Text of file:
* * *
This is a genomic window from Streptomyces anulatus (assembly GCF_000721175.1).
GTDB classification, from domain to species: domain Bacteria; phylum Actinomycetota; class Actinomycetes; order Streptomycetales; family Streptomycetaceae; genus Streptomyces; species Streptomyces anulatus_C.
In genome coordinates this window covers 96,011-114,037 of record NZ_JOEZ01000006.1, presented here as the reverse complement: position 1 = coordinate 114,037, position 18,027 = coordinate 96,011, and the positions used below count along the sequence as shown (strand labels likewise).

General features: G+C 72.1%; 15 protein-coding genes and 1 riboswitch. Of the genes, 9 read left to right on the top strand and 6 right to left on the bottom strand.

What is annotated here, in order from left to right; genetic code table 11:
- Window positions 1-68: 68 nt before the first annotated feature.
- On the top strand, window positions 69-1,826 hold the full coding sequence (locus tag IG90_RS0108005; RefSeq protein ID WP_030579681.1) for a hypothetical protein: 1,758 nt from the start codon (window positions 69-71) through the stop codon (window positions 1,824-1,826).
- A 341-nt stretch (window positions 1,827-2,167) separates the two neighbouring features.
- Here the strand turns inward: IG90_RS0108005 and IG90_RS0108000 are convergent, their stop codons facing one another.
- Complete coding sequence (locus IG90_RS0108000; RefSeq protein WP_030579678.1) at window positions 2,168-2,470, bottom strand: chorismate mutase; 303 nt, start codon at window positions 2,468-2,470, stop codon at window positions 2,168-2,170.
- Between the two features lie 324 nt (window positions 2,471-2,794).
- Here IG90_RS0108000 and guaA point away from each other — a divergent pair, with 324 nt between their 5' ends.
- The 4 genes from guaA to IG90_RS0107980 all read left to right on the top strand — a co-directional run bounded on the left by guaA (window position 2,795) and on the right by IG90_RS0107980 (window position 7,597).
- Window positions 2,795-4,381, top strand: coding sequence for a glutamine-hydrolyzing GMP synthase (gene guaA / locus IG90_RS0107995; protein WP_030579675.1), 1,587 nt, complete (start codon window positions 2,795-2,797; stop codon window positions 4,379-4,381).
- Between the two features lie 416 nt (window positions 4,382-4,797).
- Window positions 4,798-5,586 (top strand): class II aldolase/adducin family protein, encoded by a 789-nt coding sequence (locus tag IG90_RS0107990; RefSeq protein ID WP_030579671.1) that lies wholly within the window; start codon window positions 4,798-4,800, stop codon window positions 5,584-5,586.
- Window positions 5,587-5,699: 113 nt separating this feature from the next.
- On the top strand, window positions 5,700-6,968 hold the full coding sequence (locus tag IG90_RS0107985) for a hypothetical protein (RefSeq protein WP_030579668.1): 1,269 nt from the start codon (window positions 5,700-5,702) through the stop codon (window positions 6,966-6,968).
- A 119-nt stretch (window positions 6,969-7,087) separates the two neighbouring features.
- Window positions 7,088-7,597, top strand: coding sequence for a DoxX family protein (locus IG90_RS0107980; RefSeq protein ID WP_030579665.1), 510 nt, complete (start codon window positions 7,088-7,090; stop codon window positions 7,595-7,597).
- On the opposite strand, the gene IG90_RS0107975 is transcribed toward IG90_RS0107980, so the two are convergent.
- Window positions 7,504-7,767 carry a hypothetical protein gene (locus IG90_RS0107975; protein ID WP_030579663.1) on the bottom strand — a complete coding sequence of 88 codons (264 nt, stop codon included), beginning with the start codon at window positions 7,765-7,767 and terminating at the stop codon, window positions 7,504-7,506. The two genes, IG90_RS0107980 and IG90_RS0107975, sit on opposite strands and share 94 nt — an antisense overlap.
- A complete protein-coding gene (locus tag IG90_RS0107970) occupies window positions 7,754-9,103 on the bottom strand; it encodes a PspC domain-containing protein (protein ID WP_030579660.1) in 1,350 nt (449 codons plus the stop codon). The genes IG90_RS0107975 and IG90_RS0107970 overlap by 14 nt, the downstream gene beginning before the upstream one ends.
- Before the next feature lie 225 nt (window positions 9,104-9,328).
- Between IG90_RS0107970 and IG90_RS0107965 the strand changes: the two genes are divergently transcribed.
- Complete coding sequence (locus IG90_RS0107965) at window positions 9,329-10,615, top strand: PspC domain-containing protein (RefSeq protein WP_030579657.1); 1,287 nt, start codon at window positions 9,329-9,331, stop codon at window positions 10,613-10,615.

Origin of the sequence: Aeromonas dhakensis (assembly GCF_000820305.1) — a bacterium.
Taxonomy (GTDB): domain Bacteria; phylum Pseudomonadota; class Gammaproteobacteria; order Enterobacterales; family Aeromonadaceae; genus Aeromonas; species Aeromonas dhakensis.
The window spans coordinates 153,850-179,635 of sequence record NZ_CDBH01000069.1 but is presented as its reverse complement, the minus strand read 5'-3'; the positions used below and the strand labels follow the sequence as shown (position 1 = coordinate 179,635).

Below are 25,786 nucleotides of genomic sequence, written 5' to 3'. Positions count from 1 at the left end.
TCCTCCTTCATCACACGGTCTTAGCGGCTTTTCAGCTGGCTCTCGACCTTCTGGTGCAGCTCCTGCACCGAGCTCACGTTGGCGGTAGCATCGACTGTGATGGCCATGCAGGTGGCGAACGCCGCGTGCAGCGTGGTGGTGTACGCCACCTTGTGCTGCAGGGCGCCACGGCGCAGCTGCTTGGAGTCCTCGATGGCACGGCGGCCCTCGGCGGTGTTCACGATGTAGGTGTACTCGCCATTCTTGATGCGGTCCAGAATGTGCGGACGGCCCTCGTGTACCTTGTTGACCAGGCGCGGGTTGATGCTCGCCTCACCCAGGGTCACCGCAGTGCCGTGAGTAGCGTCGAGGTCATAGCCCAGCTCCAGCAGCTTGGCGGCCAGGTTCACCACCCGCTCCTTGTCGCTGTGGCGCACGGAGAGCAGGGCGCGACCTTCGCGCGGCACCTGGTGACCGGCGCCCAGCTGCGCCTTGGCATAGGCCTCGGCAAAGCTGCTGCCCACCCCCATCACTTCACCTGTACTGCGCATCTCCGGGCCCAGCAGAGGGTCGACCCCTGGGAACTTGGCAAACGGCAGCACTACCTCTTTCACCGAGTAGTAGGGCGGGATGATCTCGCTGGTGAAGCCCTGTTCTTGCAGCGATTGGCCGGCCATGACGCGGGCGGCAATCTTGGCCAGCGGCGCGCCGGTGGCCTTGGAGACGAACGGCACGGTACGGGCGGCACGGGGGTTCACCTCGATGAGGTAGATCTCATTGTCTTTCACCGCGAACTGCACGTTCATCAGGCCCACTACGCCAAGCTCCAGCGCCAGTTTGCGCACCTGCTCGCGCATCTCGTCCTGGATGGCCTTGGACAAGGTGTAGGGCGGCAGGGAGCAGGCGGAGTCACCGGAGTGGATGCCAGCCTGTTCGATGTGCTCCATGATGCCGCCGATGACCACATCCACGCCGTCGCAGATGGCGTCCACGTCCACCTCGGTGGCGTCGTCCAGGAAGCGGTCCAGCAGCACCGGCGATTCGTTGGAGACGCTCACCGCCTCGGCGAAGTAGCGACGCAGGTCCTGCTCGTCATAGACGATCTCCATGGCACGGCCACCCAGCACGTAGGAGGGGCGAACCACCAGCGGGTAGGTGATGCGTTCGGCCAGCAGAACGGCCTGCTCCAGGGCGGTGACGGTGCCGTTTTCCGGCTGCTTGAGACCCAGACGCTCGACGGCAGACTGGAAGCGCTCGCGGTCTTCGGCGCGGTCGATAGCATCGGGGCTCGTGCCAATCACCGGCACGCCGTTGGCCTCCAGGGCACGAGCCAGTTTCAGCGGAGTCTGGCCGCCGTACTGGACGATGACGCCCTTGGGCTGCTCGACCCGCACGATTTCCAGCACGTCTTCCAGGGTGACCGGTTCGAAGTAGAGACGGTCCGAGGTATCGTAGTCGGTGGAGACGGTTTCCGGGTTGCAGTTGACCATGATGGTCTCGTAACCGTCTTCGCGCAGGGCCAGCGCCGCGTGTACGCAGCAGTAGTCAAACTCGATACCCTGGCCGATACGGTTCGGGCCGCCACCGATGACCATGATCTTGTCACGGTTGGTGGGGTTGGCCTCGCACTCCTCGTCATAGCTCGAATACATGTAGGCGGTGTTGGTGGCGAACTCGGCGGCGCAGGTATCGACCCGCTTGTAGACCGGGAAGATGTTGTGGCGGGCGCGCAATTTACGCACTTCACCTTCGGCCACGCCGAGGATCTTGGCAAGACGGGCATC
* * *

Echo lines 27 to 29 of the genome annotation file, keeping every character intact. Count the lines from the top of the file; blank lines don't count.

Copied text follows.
Origin of the sequence: Aeromonas dhakensis (assembly GCF_000820305.1) — a bacterium.
Taxonomy (GTDB): domain Bacteria; phylum Pseudomonadota; class Gammaproteobacteria; order Enterobacterales; family Aeromonadaceae; genus Aeromonas; species Aeromonas dhakensis.
The window spans coordinates 153,850-179,635 of sequence record NZ_CDBH01000069.1 but is presented as its reverse complement, the minus strand read 5'-3'; the positions used below and the strand labels follow the sequence as shown (position 1 = coordinate 179,635).